thank you for this and the other tributes to RAL tz”l. One small point, your piece like many others refered to RAL’s two main teachers as the Rav and R. Hutner. For some reason, R. Lichtensteins close relationship with R. Aron Soloveitchik zt”l keeps getting left out. He had a decisvie impact on RAL, especially onhis spiritual and moral persona. HE was one of the three “sources of faith” mentioned in the article.
Also, i dont understand the chiluk between Modern and Centrist Orthodoxy nor the realtionship between Centrism and R. Hirsh. These terms are used in all sorts of ways by different people and as such are not very helpfull.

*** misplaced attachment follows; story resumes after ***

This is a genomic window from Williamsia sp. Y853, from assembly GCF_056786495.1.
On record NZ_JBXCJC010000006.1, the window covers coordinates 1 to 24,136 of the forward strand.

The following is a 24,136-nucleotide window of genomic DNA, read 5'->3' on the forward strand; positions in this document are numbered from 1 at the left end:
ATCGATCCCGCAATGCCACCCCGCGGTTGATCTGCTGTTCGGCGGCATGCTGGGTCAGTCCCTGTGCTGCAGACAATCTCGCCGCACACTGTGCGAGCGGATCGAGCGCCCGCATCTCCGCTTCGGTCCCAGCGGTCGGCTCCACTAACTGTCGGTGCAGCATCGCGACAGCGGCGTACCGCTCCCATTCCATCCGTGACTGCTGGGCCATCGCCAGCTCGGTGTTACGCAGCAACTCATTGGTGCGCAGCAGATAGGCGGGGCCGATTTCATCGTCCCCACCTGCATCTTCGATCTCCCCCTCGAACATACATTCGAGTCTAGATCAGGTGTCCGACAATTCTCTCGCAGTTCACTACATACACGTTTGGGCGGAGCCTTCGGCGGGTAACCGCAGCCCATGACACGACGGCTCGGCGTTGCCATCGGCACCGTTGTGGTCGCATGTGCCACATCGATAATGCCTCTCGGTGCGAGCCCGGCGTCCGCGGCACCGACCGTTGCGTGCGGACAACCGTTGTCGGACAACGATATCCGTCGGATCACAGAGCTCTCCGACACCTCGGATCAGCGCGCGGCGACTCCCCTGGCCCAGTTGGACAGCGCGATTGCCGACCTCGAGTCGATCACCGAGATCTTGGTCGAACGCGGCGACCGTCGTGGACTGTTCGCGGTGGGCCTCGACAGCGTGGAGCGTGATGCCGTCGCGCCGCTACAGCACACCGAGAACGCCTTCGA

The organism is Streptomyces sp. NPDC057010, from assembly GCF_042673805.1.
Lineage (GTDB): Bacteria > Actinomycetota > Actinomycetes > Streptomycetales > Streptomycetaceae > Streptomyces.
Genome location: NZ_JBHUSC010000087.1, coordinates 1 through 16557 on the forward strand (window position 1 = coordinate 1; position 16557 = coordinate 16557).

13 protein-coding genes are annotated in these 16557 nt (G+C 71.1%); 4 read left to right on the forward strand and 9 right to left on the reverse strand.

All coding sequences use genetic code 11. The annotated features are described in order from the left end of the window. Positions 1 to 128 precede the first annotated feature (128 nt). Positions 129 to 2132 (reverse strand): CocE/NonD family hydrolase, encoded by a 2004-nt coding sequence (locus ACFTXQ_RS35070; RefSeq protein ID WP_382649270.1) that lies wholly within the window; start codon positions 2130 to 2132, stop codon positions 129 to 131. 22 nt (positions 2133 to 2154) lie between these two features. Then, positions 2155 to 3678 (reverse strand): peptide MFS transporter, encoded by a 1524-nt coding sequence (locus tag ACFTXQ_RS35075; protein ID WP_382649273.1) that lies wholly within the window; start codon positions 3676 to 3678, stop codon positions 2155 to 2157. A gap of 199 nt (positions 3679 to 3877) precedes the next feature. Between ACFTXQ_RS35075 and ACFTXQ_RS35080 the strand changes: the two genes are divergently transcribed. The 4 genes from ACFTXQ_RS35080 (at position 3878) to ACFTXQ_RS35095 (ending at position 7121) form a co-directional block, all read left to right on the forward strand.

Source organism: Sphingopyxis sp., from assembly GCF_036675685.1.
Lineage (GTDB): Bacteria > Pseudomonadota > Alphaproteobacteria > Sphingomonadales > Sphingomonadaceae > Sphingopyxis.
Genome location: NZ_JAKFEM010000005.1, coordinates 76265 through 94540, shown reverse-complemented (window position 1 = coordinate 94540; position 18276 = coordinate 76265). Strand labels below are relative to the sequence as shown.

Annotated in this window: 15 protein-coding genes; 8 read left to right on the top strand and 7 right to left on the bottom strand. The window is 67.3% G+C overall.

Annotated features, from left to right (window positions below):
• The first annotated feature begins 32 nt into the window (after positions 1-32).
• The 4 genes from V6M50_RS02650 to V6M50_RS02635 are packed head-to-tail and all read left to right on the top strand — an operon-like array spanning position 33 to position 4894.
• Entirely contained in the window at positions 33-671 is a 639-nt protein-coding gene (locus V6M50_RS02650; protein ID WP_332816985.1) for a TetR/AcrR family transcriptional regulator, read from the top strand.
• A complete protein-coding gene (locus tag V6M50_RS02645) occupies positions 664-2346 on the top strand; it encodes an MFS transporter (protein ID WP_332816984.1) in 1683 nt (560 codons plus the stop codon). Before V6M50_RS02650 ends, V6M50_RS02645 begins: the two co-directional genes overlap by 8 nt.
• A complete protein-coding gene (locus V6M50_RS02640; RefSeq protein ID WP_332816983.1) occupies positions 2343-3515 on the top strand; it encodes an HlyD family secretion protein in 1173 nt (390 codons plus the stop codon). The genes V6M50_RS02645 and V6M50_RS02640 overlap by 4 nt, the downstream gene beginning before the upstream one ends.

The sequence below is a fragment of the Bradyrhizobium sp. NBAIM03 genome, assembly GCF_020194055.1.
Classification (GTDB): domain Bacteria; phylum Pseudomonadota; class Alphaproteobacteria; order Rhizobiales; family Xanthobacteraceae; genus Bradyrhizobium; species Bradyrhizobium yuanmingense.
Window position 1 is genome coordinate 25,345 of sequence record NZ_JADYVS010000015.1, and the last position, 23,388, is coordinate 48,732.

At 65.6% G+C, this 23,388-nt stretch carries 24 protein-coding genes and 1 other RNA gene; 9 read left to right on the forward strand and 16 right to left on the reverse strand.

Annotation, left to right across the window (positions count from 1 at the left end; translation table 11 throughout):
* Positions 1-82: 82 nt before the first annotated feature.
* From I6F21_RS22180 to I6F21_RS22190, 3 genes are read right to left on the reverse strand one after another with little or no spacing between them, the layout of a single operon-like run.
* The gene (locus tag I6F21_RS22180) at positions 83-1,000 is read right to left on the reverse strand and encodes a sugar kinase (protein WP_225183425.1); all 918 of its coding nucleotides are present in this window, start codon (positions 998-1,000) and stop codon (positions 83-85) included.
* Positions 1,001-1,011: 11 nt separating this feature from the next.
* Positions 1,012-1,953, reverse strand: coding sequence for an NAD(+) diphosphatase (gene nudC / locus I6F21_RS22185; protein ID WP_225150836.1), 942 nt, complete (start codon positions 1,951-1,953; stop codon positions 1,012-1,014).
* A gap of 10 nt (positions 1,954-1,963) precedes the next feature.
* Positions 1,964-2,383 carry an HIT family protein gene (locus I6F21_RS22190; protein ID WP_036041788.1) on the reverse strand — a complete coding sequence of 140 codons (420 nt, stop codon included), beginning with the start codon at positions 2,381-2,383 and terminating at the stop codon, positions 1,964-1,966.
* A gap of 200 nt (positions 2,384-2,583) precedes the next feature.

[YA – Rabbi Daniel Feldman just called and proved you correct, and my memory more fallible. It turns out that the article I referred to was reprinted days before the petirah of RAL in a special edition of Tradition magazine. (The issue also contains reactions to the original article by Aaron Segal and Rabbi Sholom Carmy – one of my favorite contemporary thinkers.) But you are entirely correct. RAL does mention R Aron Soloveichik as a rebbi, and even contrasts what he absorbed from him with what he learned from the other two. I am going to modify the text itself to reflect this.]
“you are entirely correct …. I am going to modify the text itself to reflect this”
– kol hakavod!